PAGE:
Author Topic: The Hesse-Cassel family  (Read 187601 times)

0 Members and 1 Guest are viewing this topic.

Offline Eric_Lowe

  • Velikye Knyaz
  • ****
  • Posts: 16999
  • I love YaBB 1G - SP1!
    • View Profile
Re: The Hesse-Cassel family
« Reply #210 on: March 05, 2013, 08:08:02 PM »
Indeed. I suppose the sketch of Mossy is also based on a photo.  :)

Offline Kalafrana

  • Velikye Knyaz
  • ****
  • Posts: 2912
    • View Profile
Re: The Hesse-Cassel family
« Reply #211 on: March 06, 2013, 04:28:32 AM »
'These are facts not biographical information. For example did she get along with her daughters-in-law (Malfelda, Sophie & Alexandra) ? Did Frederick & Mossy ever visited Irene & Heinrich at Hemmelmark?'

Eric

Surely facts are part of biographical information? To my mind the fact that this couple produced two sets of twins long before infertility treatment is interesting. In those days of high infant mortality, it is also interesting that all their six sons lived to adulthood. We can also safely say that it must have been a terrible thing to lose two sons in one war and a third in a second war (Friedrich Karl was dead by the time Christoph was killed, but Margaret was still around).

Does anyone know whether either set of twins was identical?

Ann

Offline Eric_Lowe

  • Velikye Knyaz
  • ****
  • Posts: 16999
  • I love YaBB 1G - SP1!
    • View Profile
Re: The Hesse-Cassel family
« Reply #212 on: March 06, 2013, 08:26:51 AM »
Ann,

These kind of information is more trivia than biographical. I think by look at the pictures of the family you can get the answer.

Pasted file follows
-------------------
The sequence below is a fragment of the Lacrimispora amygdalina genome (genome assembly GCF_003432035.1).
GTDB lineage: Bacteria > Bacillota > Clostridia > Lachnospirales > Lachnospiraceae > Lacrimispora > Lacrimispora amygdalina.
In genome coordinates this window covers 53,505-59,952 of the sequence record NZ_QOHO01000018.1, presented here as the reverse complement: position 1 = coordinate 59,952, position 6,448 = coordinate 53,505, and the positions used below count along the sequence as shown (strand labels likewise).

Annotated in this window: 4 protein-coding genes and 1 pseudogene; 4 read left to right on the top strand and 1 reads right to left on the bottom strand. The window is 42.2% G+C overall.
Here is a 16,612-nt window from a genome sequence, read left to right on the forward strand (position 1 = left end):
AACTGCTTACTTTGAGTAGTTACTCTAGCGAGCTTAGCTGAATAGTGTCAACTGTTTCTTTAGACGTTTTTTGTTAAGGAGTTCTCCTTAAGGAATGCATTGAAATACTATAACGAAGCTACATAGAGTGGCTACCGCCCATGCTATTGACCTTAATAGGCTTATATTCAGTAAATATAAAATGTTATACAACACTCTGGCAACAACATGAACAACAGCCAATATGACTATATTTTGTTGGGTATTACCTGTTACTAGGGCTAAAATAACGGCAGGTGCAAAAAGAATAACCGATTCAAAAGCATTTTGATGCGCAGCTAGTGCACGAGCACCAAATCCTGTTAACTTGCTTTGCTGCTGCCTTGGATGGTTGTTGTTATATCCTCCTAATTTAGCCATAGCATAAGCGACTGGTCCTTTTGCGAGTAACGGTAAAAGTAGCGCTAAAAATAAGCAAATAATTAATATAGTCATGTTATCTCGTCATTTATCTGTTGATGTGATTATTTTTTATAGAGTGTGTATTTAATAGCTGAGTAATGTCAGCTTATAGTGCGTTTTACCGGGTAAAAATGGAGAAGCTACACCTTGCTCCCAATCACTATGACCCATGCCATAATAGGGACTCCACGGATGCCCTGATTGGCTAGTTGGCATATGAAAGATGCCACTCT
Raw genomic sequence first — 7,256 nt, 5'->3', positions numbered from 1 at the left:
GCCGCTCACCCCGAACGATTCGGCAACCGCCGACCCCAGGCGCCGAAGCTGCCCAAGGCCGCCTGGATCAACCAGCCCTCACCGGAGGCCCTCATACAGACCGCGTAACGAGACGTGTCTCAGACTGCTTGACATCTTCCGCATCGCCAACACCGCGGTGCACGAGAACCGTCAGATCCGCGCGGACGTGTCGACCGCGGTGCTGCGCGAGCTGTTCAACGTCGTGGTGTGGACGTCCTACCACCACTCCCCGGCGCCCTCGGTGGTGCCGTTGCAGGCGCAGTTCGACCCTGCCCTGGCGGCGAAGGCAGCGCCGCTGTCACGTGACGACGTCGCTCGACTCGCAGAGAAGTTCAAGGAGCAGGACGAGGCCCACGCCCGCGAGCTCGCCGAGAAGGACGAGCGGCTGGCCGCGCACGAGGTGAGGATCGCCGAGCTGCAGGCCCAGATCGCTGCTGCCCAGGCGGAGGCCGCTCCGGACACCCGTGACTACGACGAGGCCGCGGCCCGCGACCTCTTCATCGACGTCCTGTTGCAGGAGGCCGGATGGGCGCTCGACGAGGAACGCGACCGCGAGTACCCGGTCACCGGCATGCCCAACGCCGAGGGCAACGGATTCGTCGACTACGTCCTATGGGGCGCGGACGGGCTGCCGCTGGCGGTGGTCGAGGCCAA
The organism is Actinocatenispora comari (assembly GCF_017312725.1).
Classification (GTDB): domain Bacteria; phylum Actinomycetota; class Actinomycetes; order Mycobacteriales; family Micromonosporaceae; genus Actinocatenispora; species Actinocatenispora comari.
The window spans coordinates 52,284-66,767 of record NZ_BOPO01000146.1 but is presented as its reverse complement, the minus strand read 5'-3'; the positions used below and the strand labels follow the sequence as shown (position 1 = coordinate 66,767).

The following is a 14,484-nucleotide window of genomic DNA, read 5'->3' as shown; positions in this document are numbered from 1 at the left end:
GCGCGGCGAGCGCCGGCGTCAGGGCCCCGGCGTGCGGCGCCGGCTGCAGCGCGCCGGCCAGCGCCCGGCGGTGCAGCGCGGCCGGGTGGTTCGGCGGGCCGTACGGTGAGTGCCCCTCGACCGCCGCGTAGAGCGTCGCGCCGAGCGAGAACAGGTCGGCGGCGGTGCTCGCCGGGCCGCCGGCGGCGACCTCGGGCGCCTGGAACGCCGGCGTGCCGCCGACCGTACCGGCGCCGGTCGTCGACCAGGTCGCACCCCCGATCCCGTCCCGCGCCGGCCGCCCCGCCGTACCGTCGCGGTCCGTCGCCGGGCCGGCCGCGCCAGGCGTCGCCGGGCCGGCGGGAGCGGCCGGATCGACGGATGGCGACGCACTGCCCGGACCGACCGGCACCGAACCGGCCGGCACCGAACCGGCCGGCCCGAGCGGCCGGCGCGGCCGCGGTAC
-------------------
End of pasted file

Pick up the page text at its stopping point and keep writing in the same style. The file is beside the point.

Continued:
Eric

Offline grandduchessella

  • Global Moderator
  • Velikye Knyaz
  • *****
  • Posts: 13040
  • Getting Ready to Move to Europe :D
    • View Profile
    • Facebook page
Re: The Hesse-Cassel family
« Reply #213 on: March 06, 2013, 10:41:14 AM »
Yes. That is the one who married Mossy. Love to know more about their story. They just got glossed over by historians & biographers.

A good deal is told through the letters of her mother, Empress Friedrich, to Margaret's sister Sophie. Those were published decades ago, edited by Arthur Gould-Lee. The book is fascinating.
They also serve who only stand and wait--John Milton
Come visit on Pinterest--http://pinterest.com/lawrbk/

Offline grandduchessella

  • Global Moderator
  • Velikye Knyaz
  • *****
  • Posts: 13040
  • Getting Ready to Move to Europe :D
    • View Profile
    • Facebook page
Re: The Hesse-Cassel family
« Reply #214 on: March 06, 2013, 10:42:38 AM »


Does anyone know whether either set of twins was identical?

Ann


I don't think that either set was looking at the pictures. There are very strong resemblances though. I think they were both fraternal sets.
They also serve who only stand and wait--John Milton
Come visit on Pinterest--http://pinterest.com/lawrbk/

Offline Kalafrana

  • Velikye Knyaz
  • ****
  • Posts: 2912
    • View Profile
Re: The Hesse-Cassel family
« Reply #215 on: March 06, 2013, 11:06:03 AM »
'These kind of information is more trivia than biographical.'

I have to disagree with your definition of trivia.

Ann

Offline Eric_Lowe

  • Velikye Knyaz
  • ****
  • Posts: 16999
  • I love YaBB 1G - SP1!
    • View Profile
Re: The Hesse-Cassel family
« Reply #216 on: March 06, 2013, 12:09:14 PM »
As Princess Michael of Kent once said. "I feel cheated in biographies that does not talk about a person's likes and dislikes like his favorite dress or food..." I tend to agree with her.

Offline grandduchessella

  • Global Moderator
  • Velikye Knyaz
  • *****
  • Posts: 13040
  • Getting Ready to Move to Europe :D
    • View Profile
    • Facebook page
Re: The Hesse-Cassel family
« Reply #217 on: March 06, 2013, 02:55:39 PM »
Isn't a person's favorite food and whatnot the very definition of 'trivia'?

I do agree that small details help to flesh out a biography, which is why I love Pope-Hennessey's bio on Queen Mary so much. He didn't list her favorite foods but there was such a color and flavor to the book rather than a dry recitation of facts. Is that what you're getting at?